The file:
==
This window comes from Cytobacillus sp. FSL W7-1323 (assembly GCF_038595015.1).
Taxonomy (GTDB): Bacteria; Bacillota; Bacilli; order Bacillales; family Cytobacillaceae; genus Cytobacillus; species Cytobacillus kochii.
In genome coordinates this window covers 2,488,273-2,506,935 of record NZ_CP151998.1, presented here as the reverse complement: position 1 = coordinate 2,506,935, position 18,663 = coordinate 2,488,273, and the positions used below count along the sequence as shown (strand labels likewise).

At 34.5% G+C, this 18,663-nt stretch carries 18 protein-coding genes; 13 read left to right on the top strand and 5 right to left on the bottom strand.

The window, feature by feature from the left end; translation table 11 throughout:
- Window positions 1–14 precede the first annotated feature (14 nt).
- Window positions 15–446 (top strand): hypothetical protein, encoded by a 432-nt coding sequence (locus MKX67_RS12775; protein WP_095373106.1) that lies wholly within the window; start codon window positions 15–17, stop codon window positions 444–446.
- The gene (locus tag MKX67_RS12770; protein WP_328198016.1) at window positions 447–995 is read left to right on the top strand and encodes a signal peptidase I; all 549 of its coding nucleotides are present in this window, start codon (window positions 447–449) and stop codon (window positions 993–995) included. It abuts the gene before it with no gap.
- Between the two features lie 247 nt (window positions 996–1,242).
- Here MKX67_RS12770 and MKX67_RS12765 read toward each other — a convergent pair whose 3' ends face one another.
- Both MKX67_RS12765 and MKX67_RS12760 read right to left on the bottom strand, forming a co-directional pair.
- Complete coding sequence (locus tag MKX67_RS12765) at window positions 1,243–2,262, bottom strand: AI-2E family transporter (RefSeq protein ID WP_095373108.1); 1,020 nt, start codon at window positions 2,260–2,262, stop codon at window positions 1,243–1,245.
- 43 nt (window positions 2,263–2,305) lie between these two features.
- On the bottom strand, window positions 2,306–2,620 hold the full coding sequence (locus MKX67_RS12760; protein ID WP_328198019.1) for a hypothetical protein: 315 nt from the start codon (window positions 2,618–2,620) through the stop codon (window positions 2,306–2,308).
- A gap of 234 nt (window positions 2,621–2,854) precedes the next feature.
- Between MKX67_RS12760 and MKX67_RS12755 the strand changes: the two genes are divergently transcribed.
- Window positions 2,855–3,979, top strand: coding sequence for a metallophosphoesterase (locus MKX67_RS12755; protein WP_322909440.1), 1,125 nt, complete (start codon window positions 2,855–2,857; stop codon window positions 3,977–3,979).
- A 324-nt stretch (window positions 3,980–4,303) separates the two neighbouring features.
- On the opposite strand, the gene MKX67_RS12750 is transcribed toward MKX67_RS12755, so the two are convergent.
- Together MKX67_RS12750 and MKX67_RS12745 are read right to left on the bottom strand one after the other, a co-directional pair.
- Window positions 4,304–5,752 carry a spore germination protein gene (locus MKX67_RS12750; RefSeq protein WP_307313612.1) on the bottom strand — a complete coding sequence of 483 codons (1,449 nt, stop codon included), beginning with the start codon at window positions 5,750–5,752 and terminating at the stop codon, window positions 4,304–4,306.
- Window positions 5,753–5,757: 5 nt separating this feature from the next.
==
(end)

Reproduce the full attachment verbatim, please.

This window comes from Cytobacillus sp. FSL W7-1323 (assembly GCF_038595015.1).
Taxonomy (GTDB): Bacteria; Bacillota; Bacilli; order Bacillales; family Cytobacillaceae; genus Cytobacillus; species Cytobacillus kochii.
In genome coordinates this window covers 2,488,273-2,506,935 of record NZ_CP151998.1, presented here as the reverse complement: position 1 = coordinate 2,506,935, position 18,663 = coordinate 2,488,273, and the positions used below count along the sequence as shown (strand labels likewise).

At 34.5% G+C, this 18,663-nt stretch carries 18 protein-coding genes; 13 read left to right on the top strand and 5 right to left on the bottom strand.

The window, feature by feature from the left end; translation table 11 throughout:
- Window positions 1–14 precede the first annotated feature (14 nt).
- Window positions 15–446 (top strand): hypothetical protein, encoded by a 432-nt coding sequence (locus MKX67_RS12775; protein WP_095373106.1) that lies wholly within the window; start codon window positions 15–17, stop codon window positions 444–446.
- The gene (locus tag MKX67_RS12770; protein WP_328198016.1) at window positions 447–995 is read left to right on the top strand and encodes a signal peptidase I; all 549 of its coding nucleotides are present in this window, start codon (window positions 447–449) and stop codon (window positions 993–995) included. It abuts the gene before it with no gap.
- Between the two features lie 247 nt (window positions 996–1,242).
- Here MKX67_RS12770 and MKX67_RS12765 read toward each other — a convergent pair whose 3' ends face one another.
- Both MKX67_RS12765 and MKX67_RS12760 read right to left on the bottom strand, forming a co-directional pair.
- Complete coding sequence (locus tag MKX67_RS12765) at window positions 1,243–2,262, bottom strand: AI-2E family transporter (RefSeq protein ID WP_095373108.1); 1,020 nt, start codon at window positions 2,260–2,262, stop codon at window positions 1,243–1,245.
- 43 nt (window positions 2,263–2,305) lie between these two features.
- On the bottom strand, window positions 2,306–2,620 hold the full coding sequence (locus MKX67_RS12760; protein ID WP_328198019.1) for a hypothetical protein: 315 nt from the start codon (window positions 2,618–2,620) through the stop codon (window positions 2,306–2,308).
- A gap of 234 nt (window positions 2,621–2,854) precedes the next feature.
- Between MKX67_RS12760 and MKX67_RS12755 the strand changes: the two genes are divergently transcribed.
- Window positions 2,855–3,979, top strand: coding sequence for a metallophosphoesterase (locus MKX67_RS12755; protein WP_322909440.1), 1,125 nt, complete (start codon window positions 2,855–2,857; stop codon window positions 3,977–3,979).
- A 324-nt stretch (window positions 3,980–4,303) separates the two neighbouring features.
- On the opposite strand, the gene MKX67_RS12750 is transcribed toward MKX67_RS12755, so the two are convergent.
- Together MKX67_RS12750 and MKX67_RS12745 are read right to left on the bottom strand one after the other, a co-directional pair.
- Window positions 4,304–5,752 carry a spore germination protein gene (locus MKX67_RS12750; RefSeq protein WP_307313612.1) on the bottom strand — a complete coding sequence of 483 codons (1,449 nt, stop codon included), beginning with the start codon at window positions 5,750–5,752 and terminating at the stop codon, window positions 4,304–4,306.
- Window positions 5,753–5,757: 5 nt separating this feature from the next.